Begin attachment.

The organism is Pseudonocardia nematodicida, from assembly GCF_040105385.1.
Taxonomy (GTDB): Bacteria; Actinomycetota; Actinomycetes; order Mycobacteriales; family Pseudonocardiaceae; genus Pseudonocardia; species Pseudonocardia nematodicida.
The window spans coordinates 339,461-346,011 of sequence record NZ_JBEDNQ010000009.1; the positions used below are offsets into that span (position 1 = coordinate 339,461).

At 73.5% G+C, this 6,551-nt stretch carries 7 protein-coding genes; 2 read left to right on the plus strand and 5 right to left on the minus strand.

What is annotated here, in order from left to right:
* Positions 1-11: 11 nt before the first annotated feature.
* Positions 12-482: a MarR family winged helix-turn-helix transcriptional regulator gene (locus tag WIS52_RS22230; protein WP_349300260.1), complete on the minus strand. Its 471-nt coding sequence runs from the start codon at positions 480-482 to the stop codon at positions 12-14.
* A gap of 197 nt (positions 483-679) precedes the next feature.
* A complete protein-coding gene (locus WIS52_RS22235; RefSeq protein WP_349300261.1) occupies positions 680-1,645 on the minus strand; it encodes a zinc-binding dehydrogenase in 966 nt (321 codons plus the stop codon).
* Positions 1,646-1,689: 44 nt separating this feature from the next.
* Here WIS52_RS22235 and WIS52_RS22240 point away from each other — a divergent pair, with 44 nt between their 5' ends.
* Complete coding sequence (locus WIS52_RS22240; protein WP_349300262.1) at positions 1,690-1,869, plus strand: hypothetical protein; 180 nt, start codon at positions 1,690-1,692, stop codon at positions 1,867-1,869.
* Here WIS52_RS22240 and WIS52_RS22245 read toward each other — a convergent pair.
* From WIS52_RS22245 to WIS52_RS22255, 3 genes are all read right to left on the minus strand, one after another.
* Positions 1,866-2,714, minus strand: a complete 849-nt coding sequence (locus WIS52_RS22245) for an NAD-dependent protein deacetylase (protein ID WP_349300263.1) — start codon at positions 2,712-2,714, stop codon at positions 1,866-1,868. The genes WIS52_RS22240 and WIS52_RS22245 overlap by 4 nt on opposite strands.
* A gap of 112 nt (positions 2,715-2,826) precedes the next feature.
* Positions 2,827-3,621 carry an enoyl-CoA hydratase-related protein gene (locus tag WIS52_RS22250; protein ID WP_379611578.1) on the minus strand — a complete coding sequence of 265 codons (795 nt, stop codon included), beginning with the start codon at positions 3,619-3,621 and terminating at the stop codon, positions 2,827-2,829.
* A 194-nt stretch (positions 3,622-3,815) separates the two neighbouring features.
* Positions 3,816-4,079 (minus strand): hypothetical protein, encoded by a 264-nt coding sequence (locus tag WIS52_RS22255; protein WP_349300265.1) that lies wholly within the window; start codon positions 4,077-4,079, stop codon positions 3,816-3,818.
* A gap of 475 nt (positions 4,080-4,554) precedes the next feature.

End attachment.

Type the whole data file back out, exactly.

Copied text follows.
The organism is Pseudonocardia nematodicida, from assembly GCF_040105385.1.
Taxonomy (GTDB): Bacteria; Actinomycetota; Actinomycetes; order Mycobacteriales; family Pseudonocardiaceae; genus Pseudonocardia; species Pseudonocardia nematodicida.
The window spans coordinates 339,461-346,011 of sequence record NZ_JBEDNQ010000009.1; the positions used below are offsets into that span (position 1 = coordinate 339,461).

At 73.5% G+C, this 6,551-nt stretch carries 7 protein-coding genes; 2 read left to right on the plus strand and 5 right to left on the minus strand.

What is annotated here, in order from left to right:
* Positions 1-11: 11 nt before the first annotated feature.
* Positions 12-482: a MarR family winged helix-turn-helix transcriptional regulator gene (locus tag WIS52_RS22230; protein WP_349300260.1), complete on the minus strand. Its 471-nt coding sequence runs from the start codon at positions 480-482 to the stop codon at positions 12-14.
* A gap of 197 nt (positions 483-679) precedes the next feature.
* A complete protein-coding gene (locus WIS52_RS22235; RefSeq protein WP_349300261.1) occupies positions 680-1,645 on the minus strand; it encodes a zinc-binding dehydrogenase in 966 nt (321 codons plus the stop codon).
* Positions 1,646-1,689: 44 nt separating this feature from the next.
* Here WIS52_RS22235 and WIS52_RS22240 point away from each other — a divergent pair, with 44 nt between their 5' ends.
* Complete coding sequence (locus WIS52_RS22240; protein WP_349300262.1) at positions 1,690-1,869, plus strand: hypothetical protein; 180 nt, start codon at positions 1,690-1,692, stop codon at positions 1,867-1,869.
* Here WIS52_RS22240 and WIS52_RS22245 read toward each other — a convergent pair.
* From WIS52_RS22245 to WIS52_RS22255, 3 genes are all read right to left on the minus strand, one after another.
* Positions 1,866-2,714, minus strand: a complete 849-nt coding sequence (locus WIS52_RS22245) for an NAD-dependent protein deacetylase (protein ID WP_349300263.1) — start codon at positions 2,712-2,714, stop codon at positions 1,866-1,868. The genes WIS52_RS22240 and WIS52_RS22245 overlap by 4 nt on opposite strands.
* A gap of 112 nt (positions 2,715-2,826) precedes the next feature.
* Positions 2,827-3,621 carry an enoyl-CoA hydratase-related protein gene (locus tag WIS52_RS22250; protein ID WP_379611578.1) on the minus strand — a complete coding sequence of 265 codons (795 nt, stop codon included), beginning with the start codon at positions 3,619-3,621 and terminating at the stop codon, positions 2,827-2,829.
* A 194-nt stretch (positions 3,622-3,815) separates the two neighbouring features.
* Positions 3,816-4,079 (minus strand): hypothetical protein, encoded by a 264-nt coding sequence (locus tag WIS52_RS22255; protein WP_349300265.1) that lies wholly within the window; start codon positions 4,077-4,079, stop codon positions 3,816-3,818.
* A gap of 475 nt (positions 4,080-4,554) precedes the next feature.